Only part of the mind-boggling collection in the E. Franck & Co. Saloon. (Library of Congress, Prints and photographs Division, photograph by Carol M. Highsmith)
The hide-away burg of French Gulch is a pastoral jewel on the west side of Redding, Calif. A funky little spot, in its heyday it was noted for its surrounding gold mines and debauchery on weekends featuring hard scrabble miners, hard liquor and hard women. Legend has it the nefarious Black Bart is said to have held up a number of stagecoaches around the French Gulch area. The most famous is the holding up of the French Gulch Stage and leaving one of his infamous poems behind, writes our travel and lifestyle editor Al Auger. – #Siliconeer @Siliconeer #Lifestyle #FrenchGulch # BlackBart #AlAuger #Travel #Redding #California #WhiskeytownLake
French Gulch lies 7-miles west of Redding on a short winding road off State Highway 299 past Whiskeytown Lake.
French Gulch began as one of the premier hard rock gold mining towns in the area during the mid-and-late 1880’s. And, while the Mother Lode country of the Sierra Nevada garners the bulk of the media and tourists, this burgeoning area trapped by the Trinity Mountains on the West and the Cascade Range on the East was to have its heyday, as well.
Named for French-Canadians who mined for the seductive gold beginning in 1849 (a piece of history bringing a warmth to these collective bones). Once the word was out many settlers on the Oregon Trail took a detour looking for riches and glory. History tells us the French Gulch and Dutch Gulch mining was the largest gold producing area in northern mine. Gold mining is still a major industry in French Gulch.
Mid-afternoon on a lovely fall day, French Gulch’s “Main Street” today is a Norman Rockwell painting. Trees line each side spreading their umbrella of leaves over the narrow road. Old homes, some well kept others a bit scruffy. The business center is a time-warp with false front buildings and wooden sidewalks. It wouldn’t surprise you at all to see Tom, Huck and Becky heading out with fishing poles at the ready.
The French Gulch Hotel, now a warm, inviting Bed and Breakfast, has eight fully remodeled rooms for rent, most with a shared bathroom. Every room has been decorated in the hotel’s rich historic past. According to the French Gulch Press, there were two hotels at the height of the period, first the Empire Hotel, built in 1853 and the original French Gulch hotel followed in 1885. It was built by Richard Feeney and named the Feeney Hotel.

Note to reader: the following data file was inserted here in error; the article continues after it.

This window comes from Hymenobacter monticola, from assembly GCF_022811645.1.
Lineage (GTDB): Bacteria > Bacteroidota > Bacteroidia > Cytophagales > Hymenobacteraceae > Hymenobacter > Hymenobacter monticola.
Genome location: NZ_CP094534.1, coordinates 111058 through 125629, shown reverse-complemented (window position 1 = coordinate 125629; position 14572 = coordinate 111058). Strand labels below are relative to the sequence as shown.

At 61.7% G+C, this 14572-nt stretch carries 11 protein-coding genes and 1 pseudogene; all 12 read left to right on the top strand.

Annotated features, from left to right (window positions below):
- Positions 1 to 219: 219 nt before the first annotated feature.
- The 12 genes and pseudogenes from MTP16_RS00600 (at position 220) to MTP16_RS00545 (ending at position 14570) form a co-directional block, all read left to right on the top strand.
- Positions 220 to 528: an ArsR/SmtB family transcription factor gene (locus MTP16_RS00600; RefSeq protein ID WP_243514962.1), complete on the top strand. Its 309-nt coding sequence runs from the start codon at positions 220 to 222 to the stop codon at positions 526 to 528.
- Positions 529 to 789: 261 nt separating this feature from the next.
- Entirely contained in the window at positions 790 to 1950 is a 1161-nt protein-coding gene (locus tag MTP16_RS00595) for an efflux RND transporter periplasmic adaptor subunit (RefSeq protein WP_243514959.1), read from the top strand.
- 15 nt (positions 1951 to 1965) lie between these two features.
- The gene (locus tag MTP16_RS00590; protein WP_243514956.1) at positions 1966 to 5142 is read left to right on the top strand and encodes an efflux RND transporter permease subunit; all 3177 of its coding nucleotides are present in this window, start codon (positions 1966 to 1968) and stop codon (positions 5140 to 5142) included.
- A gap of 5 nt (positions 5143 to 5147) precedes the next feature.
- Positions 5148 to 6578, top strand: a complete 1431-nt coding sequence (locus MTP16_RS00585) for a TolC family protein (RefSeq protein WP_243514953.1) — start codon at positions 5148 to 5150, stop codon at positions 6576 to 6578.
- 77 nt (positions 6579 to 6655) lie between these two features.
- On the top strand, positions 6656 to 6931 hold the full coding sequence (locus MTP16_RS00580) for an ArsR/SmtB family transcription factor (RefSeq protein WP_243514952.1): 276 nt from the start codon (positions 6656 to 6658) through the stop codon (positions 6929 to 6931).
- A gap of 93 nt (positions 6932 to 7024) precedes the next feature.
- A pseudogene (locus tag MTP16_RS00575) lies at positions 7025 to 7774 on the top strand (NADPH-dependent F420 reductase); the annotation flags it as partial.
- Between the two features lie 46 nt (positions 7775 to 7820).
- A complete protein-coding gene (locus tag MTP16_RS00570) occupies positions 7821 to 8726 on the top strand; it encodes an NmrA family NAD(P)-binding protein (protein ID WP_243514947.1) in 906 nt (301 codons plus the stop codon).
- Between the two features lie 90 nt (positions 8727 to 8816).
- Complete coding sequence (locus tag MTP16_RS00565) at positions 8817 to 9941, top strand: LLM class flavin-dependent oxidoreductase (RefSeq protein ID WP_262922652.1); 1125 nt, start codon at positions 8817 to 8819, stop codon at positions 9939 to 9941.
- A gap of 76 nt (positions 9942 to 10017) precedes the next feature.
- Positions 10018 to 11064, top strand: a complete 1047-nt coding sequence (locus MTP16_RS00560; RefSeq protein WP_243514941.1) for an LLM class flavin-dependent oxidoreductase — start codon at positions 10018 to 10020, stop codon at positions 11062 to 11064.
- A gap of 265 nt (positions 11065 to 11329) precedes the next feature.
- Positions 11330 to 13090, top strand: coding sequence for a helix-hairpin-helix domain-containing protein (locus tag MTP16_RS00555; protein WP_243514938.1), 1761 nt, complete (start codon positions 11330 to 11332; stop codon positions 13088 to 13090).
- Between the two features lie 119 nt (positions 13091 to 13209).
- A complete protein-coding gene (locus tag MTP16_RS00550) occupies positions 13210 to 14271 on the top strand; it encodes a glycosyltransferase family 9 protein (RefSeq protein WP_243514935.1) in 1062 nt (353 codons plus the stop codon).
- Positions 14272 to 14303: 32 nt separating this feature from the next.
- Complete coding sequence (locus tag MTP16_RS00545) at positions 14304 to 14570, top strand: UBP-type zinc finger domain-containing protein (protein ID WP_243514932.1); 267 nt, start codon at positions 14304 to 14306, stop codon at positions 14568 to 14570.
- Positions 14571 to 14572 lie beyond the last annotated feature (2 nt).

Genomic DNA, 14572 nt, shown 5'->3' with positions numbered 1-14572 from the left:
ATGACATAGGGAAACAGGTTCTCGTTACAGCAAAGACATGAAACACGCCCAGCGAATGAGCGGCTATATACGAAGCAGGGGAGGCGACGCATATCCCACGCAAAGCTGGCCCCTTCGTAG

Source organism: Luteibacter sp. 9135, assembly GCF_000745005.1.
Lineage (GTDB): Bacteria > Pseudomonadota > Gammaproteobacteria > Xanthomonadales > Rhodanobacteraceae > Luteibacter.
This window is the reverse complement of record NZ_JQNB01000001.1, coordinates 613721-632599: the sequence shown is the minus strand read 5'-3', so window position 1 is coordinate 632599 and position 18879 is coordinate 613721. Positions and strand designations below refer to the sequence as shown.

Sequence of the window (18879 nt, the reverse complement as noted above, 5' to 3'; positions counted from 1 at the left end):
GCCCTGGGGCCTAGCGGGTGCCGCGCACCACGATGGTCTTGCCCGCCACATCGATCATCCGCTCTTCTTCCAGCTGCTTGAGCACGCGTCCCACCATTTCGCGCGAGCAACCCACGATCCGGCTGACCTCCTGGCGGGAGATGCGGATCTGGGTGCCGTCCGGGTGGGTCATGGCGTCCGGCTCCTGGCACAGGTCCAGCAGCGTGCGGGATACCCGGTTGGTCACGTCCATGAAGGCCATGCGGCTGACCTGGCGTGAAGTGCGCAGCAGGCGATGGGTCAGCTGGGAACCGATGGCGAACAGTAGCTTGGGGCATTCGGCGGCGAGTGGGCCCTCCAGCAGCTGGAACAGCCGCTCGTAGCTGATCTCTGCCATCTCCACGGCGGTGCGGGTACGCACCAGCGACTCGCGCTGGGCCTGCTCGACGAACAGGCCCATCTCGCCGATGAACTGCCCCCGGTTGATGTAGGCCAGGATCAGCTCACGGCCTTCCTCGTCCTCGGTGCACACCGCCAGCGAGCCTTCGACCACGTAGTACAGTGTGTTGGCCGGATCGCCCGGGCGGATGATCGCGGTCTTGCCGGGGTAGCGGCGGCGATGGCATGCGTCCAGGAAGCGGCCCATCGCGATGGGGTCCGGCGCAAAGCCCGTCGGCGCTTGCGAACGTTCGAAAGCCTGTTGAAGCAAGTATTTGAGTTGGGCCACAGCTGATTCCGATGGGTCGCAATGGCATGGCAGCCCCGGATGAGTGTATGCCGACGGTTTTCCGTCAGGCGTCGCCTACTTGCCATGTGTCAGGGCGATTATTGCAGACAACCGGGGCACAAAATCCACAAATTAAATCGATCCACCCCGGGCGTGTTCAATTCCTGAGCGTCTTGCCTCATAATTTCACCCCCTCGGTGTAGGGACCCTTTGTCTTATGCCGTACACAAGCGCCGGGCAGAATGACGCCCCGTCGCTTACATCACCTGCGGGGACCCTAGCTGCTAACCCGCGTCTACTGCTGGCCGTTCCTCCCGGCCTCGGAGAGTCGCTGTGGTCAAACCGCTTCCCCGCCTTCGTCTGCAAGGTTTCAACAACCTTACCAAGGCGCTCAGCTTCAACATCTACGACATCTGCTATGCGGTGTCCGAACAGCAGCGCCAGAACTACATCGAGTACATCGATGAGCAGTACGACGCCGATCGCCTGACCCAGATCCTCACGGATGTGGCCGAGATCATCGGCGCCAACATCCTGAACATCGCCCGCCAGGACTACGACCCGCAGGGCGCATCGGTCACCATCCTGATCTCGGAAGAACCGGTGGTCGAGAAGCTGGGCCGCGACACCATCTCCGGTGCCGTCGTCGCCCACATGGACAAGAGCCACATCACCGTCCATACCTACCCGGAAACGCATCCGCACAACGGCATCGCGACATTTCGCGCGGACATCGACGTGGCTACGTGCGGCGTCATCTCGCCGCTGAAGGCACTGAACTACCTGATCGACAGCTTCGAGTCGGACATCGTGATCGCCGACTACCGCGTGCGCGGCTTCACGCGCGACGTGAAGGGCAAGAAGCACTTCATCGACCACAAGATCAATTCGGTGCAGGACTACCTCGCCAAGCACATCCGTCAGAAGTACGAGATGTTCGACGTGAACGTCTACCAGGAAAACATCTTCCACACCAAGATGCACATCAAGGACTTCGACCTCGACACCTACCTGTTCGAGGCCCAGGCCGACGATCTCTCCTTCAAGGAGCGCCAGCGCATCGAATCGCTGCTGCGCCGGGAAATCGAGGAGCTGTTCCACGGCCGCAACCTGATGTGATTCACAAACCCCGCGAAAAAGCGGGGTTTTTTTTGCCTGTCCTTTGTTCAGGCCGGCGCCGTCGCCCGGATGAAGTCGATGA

Today the stately hotel has been restored to its historical prominence. The handsome, scrolled, hardwood bar was built in England and transported around the horn and eventually ended up in the Empire Hotel. When the Empire was sold in foreclosure and destroyed, the bar was moved to the Feeney Hotel – now the French Gulch Hotel. While the other rooms share a bath, the Bridal Suite, decorated in pink satin sheets and fine lace, has a private bathroom and entry.
“I bought (the hotel) because I honestly think French Gulch cannot survive without it.” That was Jack Jue stating the passion behind his new ownership. Along with son Eric, the elder Jue has restored the hotel and restaurant to much of its historical glory. According to Femme de Joie, the noted restaurant reviewer, “The hotel (is) 130 years old and looks remarkably well for someone of its age.”
Jack Jue has created a French/American menu bolstered by the All-American favorites, burgers and pizza. The overwhelming favorites easily turned out to be the Saturday night Prime Rib served with live entertainment and the Sunday Brunch. The brunch is especially big on fine weather weekends due to the outdoor dining service. See sidebar for complete information on the French Gulch Hotel and restaurant.
Mid-afternoon on a lovely fall day and French Gulch’s “Main Street” is a Norman Rockwell painting. Trees line each side spreading their umbrella of leaves sitting pretty alongside Clear Creek. French Gulch boasts four downtown buildings as designated National Register of Historic Places, including the French Gulch Hotel and the one-of-a-kind E. Franck and Company Saloon across the street from the hotel.
E. Franck and Co. Saloon owner and bar manager Johnny Felcher is just the latest in the Franck family that has operated the bar since it was built in 1854. Felcher has kept the old time ambience of the mid-1850s. The bar area is chock full of historic remnants and arcane trivia thanks to the collection built by Felcher. The upstairs loft is wall to wall with hundreds more of his collection forming the unofficial French Gulch museum. The first patented mine in California lies just outside of French Gulch and the town is the site of the first gold mine in Shasta County.
Behind the saloon is the home built by the patriarch Frederick Anton Franck around 1854. Today, the 5-room wooden home still stand, although verging imminent collapse. But, according to Felcher, the construction is held together by square nails. When fire destroyed the wooden store, Franck and his brother, Ignatz, built the standing saloon of rock and mortar in 1867 with 2-foot thick walls and iron-plated doors.
With a population of under 400, the tiny village is a perfect and intriguing site to walk leisurely with stops to talk to the people of French gulch, a home-cooked meal at the hotel and a final stop at the Franck saloon for a cool one for the road. I guarantee visitors to French Gulch will carry away memories of a world that time stopped.
What and Where
At the French Hotel
Locale: 14138 Main St., French Gulch 96033
Food Prices: $15 – $30
Special service: Vegan available; a fine children environment; full bar service.